This week has been a very interesting one for the city of New Orleans, as well as for everyone who has been observing what has been taking place. Mayor Mitch Landrieu and his city council decided to attack historical monuments in the city, primarily those erected in honor of Confederate heroes. Under the cover of night, city workers dismantled the Liberty Place monument. Landrieu vows to remove three others of Robert E. Lee, Confederate President Jefferson Davis, and General P.G.T. Beauregard. This is insane to me, because President Davis died in New Orleans, and General Beauregard lived there after the war. Landrieu’s reasons for removing the monuments seem to be generic at best.

Civil-war-monument1

“The removal of these statues sends a clear and unequivocal message to the people of New Orleans and the nation: New Orleans celebrates our diversity, inclusion and tolerance. This is not about politics, blame or retaliation. This is not a naïve quest to solve all our problems at once. This is about showing the whole world that we as a city and as a people are able to acknowledge, understand, reconcile…and most importantly……choose a better future.”

I don’t see how this displays diversity if the mayor offends historians and descendants of Confederate soldiers. On the contrary.

New-Orleans-Confedera_12152015_43_0

Landrieu has been vague about how the city received funding to remove the four statues. “We have enough funding to take down all four monuments,” is all the mayor says as an explanation. He also hasn’t said when the other three monuments will be taken down, so several pro-monument groups have been holding vigil. Apparently, the public has been restricted from giving input into this decision of eradication. The situation is very disconcerting, because it could lead to more destruction of American history in the future.

18891902-mmmain

Meanwhile, in Biloxi, the mayor has decided not to fly the Mississippi state flag because he’s afraid it could offend tourists. I find this utterly ridiculous and offensive. If someone is offended by the state flag, they will avoid the state all together. However, I don’t see anyone avoiding the state because of the flag. Apparently, Mayor Gilich even offended some of the city council members with his idea. You can contact city council members to voice your opinion.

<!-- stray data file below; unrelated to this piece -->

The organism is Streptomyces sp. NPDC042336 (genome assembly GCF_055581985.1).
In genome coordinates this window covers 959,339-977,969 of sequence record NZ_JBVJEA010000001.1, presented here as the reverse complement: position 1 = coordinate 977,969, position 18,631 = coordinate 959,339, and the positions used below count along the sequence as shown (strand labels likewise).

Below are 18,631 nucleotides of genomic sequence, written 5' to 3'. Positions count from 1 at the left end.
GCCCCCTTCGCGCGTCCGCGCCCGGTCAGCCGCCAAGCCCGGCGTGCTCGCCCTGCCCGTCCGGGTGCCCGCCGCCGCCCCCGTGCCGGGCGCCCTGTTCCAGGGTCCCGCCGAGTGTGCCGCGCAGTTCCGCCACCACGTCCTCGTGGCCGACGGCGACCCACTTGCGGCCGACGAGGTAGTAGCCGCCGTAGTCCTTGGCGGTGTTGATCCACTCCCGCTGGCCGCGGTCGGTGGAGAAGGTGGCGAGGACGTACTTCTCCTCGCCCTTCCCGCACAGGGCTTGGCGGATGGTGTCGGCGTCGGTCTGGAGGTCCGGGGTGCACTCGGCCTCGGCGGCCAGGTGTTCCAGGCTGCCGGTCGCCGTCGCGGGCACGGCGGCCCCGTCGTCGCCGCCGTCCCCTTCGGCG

George Lawrence, Ward 1
P.O. Box 429, Biloxi, MS 39533
Email: glawrence@biloxi.ms.us Cell: 228-547-5811 Fax: 228-435-9715

Felix Gines, Ward 2
268 Ebony Lane, Biloxi, MS 39530
Email: fgines@biloxi.ms.us Cell: 228-547-5815

Dixie Newman, Ward 3
P.O. Box 429, Biloxi, MS 39533
Email: dnewman@biloxi.ms.us Web: councilwomandixienewmanward3.com Cell: 228-547-5851

Robert L. Deming III, Ward 4
P.O. Box 429, Biloxi, MS 39533
Email: rldeming3@biloxi.ms.us Cell: 228-547-1611

Paul A. Tisdale, Ward 5
ptisdale@biloxi.ms.us
2561 Brighton Circle, Biloxi, MS 39531
Email: ptisdale@biloxi.ms.us Web: tisdaleforbiloxi.com, Cell: 228-297-6800

Kenny Glavan, Ward 6
827 Eagle Eyrie Drive, Biloxi, MS 39532
Email: kglavan@biloxi.ms.us Phone: 228-396-1080 Cell: 228-860-6886

David Fayard, Ward 7
P.O. Box 429, Biloxi, MS 39533
Email: dfayard@biloxi.ms.us Office: 228-392-9046 Cell: 228-547-5816

City Council Office
Email: citycouncil@biloxi.ms.us Phone: (228) 435-6257 Fax: (228) 435-6187

Office of the Mayor
Mayor Andrew “FoFo” Gilich
P.O. Box 429, Biloxi, MS 39533
Email: mayor@biloxi.ms.us Voice: (228) 435-6254 Fax: (228) 435-6129

What’s Wrong With Ole Miss?

USA, Mississippi State flag against sky

USA, Mississippi State flag against sky

It seems that Ole Miss has committed a serious infraction against their Code of Ethics by removing the state of Mississippi flag from university property. Here is the code as it was written two years ago:

2013 Mississippi Code
Title 37 – EDUCATION
Chapter 13 – CURRICULUM; SCHOOL YEAR AND ATTENDANCE
IN GENERAL
§ 37-13-5 –

Display of Mississippi and United States flags; course of study